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Associated Alumni

Windows into history

Memorial Hall is a long-standing fixture of the UNB Fredericton campus and the greater Fredericton community. Built in 1924, the building commemorates the 35 students and alumni who lost their lives serving in the First World War.

Synonymous with the building are the seven breathtaking stained-glass windows featured in the Gothic Revival auditorium. The windows were installed in stages shortly after Memorial Hall was completed, beginning in 1926 and ending in 1943. Each of the windows is dedicated to an important member of the UNB community and feature family crests and personal insignia, as well as images drawn from poetry, history, and science. 

Over the years, exposure to the elements and the settling of the building have left the windows unstable. The weight of the glass and the resulting lack of support have caused them to buckle. In some cases, fractured glass has been lost.

The UNB Art Centre is leading a fundraising campaign to restore these treasured pieces of history to their former splendor. As part of this campaign, they’ve created a 16-month calendar featuring the distinctive details of each window. Proceeds support the restoration fund.

“There’s so much history in each of the windows,” says Marie E. Maltais, director of UNB's Art Centre, located in Memorial Hall. “Each window is linked to a member, or members, of our community here at UNB. The emblems and images are personalized and reflect the interests and achievements of the person to which the window is dedicated – I think that makes them very special.”

Members of the community visit Memorial Hall to see plays, attend concerts and view art exhibitions, says Maltais. It’s a cultural link connecting the city and the university.

The windows

Franklin Sharp Rankin

A member of the 28th New Brunswick Dragoons, Rankin became a lieutenant of the Royal Flying Corps. He was tragically shot down over Bapaume in 1916. This window dedicated by his father, Dr. W.D. Rankin, features the triumph of good over evil in John Milton’s Paradise Lost.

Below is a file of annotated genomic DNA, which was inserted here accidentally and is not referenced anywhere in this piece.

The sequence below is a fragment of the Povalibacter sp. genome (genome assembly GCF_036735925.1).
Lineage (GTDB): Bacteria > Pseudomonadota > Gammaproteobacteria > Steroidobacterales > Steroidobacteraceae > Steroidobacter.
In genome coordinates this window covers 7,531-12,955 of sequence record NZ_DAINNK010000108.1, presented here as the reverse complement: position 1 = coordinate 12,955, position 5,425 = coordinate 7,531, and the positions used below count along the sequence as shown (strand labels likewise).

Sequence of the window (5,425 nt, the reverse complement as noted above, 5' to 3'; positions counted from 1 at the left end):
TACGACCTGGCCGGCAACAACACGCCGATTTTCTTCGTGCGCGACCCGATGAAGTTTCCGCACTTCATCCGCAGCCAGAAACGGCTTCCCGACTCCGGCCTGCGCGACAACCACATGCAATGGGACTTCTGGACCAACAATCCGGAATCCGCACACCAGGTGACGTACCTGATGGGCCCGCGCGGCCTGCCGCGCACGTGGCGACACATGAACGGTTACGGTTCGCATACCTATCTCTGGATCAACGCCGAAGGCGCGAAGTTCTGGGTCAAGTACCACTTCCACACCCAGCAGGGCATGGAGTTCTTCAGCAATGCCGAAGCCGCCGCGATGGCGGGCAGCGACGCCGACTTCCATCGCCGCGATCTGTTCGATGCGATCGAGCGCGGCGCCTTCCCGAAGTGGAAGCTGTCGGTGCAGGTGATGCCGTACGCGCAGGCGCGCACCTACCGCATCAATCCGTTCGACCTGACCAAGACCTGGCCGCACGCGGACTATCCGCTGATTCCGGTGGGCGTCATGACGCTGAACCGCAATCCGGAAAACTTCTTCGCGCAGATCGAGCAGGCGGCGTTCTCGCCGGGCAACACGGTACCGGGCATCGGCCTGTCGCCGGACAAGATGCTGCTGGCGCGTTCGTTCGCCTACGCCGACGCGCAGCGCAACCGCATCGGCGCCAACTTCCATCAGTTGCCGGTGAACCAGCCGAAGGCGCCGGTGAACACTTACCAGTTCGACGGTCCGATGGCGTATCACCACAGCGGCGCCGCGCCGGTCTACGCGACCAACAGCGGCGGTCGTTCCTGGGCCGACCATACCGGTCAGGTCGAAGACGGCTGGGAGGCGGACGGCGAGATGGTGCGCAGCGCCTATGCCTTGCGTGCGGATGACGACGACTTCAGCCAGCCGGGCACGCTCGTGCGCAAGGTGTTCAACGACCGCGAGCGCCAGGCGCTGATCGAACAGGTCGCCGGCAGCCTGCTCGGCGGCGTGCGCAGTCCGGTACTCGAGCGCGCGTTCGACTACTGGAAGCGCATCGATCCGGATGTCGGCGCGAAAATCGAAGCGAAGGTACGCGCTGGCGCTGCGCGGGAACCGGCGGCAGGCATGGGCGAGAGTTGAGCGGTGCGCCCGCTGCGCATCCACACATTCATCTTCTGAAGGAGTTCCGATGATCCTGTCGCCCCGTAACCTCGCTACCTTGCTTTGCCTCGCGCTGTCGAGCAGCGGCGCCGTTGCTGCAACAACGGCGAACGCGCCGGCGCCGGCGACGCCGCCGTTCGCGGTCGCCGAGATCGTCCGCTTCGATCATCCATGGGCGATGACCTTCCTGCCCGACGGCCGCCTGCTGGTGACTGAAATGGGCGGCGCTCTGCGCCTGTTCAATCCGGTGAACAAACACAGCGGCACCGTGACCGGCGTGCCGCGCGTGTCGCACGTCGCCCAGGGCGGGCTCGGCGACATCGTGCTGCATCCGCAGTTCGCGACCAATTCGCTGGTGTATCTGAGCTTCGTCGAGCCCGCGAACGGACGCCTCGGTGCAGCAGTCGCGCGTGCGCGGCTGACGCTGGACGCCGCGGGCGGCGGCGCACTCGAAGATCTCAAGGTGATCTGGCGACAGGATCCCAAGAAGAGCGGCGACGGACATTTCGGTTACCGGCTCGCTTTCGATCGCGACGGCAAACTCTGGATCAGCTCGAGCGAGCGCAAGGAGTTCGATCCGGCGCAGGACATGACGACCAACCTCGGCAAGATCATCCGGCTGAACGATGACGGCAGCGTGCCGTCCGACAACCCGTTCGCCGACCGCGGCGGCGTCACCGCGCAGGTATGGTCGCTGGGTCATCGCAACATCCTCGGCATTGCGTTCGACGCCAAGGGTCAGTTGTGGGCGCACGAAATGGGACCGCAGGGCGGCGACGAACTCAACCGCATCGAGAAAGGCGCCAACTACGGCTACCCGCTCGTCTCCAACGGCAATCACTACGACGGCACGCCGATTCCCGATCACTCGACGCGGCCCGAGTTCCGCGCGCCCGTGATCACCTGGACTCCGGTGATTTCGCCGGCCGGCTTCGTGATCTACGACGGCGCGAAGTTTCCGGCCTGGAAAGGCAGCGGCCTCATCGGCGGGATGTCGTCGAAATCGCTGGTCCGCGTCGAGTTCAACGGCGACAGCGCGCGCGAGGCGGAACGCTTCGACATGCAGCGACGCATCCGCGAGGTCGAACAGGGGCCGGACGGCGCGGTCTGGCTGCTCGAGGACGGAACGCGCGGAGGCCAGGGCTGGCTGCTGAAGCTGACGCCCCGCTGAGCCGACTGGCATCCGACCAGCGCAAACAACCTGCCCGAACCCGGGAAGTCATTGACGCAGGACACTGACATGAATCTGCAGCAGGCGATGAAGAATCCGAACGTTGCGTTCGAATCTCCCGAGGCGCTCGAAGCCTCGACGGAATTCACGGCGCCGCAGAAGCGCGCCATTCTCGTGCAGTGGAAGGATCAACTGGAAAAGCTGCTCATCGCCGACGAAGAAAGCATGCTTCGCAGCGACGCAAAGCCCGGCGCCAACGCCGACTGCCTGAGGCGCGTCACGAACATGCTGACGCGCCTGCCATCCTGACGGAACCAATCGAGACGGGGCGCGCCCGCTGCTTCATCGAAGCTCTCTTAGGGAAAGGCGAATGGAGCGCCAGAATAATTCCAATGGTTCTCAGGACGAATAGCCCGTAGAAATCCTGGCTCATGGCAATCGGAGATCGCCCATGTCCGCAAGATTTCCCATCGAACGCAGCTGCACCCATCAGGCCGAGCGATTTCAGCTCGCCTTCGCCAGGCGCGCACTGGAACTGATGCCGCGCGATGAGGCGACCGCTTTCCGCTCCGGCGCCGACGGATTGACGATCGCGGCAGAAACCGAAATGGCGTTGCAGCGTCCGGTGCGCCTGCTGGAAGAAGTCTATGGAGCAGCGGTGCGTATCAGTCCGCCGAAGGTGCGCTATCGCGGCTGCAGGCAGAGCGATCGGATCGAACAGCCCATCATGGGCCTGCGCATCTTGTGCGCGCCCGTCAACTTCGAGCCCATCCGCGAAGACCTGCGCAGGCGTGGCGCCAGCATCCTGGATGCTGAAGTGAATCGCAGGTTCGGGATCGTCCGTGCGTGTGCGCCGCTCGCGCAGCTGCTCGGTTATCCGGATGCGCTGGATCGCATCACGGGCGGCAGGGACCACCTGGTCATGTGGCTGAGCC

Thomas, Earl of Ashburnham

Earl Ashburnham settled in Fredericton in 1900. Too aged to fight in the First World War, the war veteran served his community by organizing and participating in war efforts at home. Commemorating his love for theatre, the window features William Shakespeare at the court of Queen Elizabeth I.

John Douglas Hazen

Hazen, a UNB alumnus, served as chief justice of the New Brunswick Supreme Court and premier of New Brunswick, before becoming minister of marine and fisheries in Ottawa during the First World War. The window, a gift from his children, features the maple leaf as a tribute to his service to Canada.

Henry Seabury Bridges

The UNB alumnus was a professor of classics, a member of the UNB Senate and grandfather to UNB President Emeritus Colin B. Mackay. The window, a gift from his daughters, features Aristotle instructing his students, the lamp of knowledge and the book of learning.

Lieutenant George P.O. Fenwick

Lieutenant Fenwick was killed at Passchendaele on Oct. 30, 1917. The window, donated by his sisters, features scenes from Sir Galahad, a poem by Lord Tennyson. If you look closely, you’ll find a piece of stained class from the cathedral bombed at Ypres, retrieved by UNB alumnus Clarence Steeves.

Loring Woart Bailey

A graduate of Harvard University, Bailey came to UNB in 1861 to teach natural sciences. A favourite among students, he taught at the university until his retirement in 1907. The window, donated by former students, depicts the subjects he taught: Saturn, astronomy, a volcano, geology, a waterfall, geography, and a pyramid, history and archeology.

John Fletcher Taylor

A gift from his brother F.R. Taylor, the window features scenes from the poems of Robert Burns, To A Mountain Daisy and The Cotter’s Saturday Night.

Anyone wishing to make a contribution to the restoration of the Memorial Hall stained glass windows, can contact Susan Montague, senior campaign advisor with UNB’s Development & Donor Relations.

Calendars can be purchased by contacting Marie Maltais.

Back to Alumni News Direct - January 2017